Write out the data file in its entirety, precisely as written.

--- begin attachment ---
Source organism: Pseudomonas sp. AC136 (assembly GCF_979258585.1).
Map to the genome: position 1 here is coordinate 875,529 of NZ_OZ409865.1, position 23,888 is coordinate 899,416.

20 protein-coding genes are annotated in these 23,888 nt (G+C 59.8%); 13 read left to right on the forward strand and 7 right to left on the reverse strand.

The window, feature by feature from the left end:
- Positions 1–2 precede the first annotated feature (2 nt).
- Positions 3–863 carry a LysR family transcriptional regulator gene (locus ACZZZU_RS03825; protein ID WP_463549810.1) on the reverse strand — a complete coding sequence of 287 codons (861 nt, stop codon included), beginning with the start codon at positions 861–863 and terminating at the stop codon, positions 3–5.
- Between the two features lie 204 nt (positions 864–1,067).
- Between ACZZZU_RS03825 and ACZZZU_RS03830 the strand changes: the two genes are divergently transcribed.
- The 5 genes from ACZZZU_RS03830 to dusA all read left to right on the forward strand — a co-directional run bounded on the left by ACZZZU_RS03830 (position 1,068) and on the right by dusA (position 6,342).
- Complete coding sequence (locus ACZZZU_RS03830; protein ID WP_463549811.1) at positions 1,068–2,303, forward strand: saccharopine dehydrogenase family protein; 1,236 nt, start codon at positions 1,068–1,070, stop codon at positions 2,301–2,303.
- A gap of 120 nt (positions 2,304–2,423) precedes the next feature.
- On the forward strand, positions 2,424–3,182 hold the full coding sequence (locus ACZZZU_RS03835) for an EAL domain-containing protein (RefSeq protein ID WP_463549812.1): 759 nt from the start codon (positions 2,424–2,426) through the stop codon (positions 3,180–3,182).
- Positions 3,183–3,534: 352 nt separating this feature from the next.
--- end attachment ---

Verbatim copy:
Source organism: Pseudomonas sp. AC136 (assembly GCF_979258585.1).
Map to the genome: position 1 here is coordinate 875,529 of NZ_OZ409865.1, position 23,888 is coordinate 899,416.

20 protein-coding genes are annotated in these 23,888 nt (G+C 59.8%); 13 read left to right on the forward strand and 7 right to left on the reverse strand.

The window, feature by feature from the left end:
- Positions 1–2 precede the first annotated feature (2 nt).
- Positions 3–863 carry a LysR family transcriptional regulator gene (locus ACZZZU_RS03825; protein ID WP_463549810.1) on the reverse strand — a complete coding sequence of 287 codons (861 nt, stop codon included), beginning with the start codon at positions 861–863 and terminating at the stop codon, positions 3–5.
- Between the two features lie 204 nt (positions 864–1,067).
- Between ACZZZU_RS03825 and ACZZZU_RS03830 the strand changes: the two genes are divergently transcribed.
- The 5 genes from ACZZZU_RS03830 to dusA all read left to right on the forward strand — a co-directional run bounded on the left by ACZZZU_RS03830 (position 1,068) and on the right by dusA (position 6,342).
- Complete coding sequence (locus ACZZZU_RS03830; protein ID WP_463549811.1) at positions 1,068–2,303, forward strand: saccharopine dehydrogenase family protein; 1,236 nt, start codon at positions 1,068–1,070, stop codon at positions 2,301–2,303.
- A gap of 120 nt (positions 2,304–2,423) precedes the next feature.
- On the forward strand, positions 2,424–3,182 hold the full coding sequence (locus ACZZZU_RS03835) for an EAL domain-containing protein (RefSeq protein ID WP_463549812.1): 759 nt from the start codon (positions 2,424–2,426) through the stop codon (positions 3,180–3,182).
- Positions 3,183–3,534: 352 nt separating this feature from the next.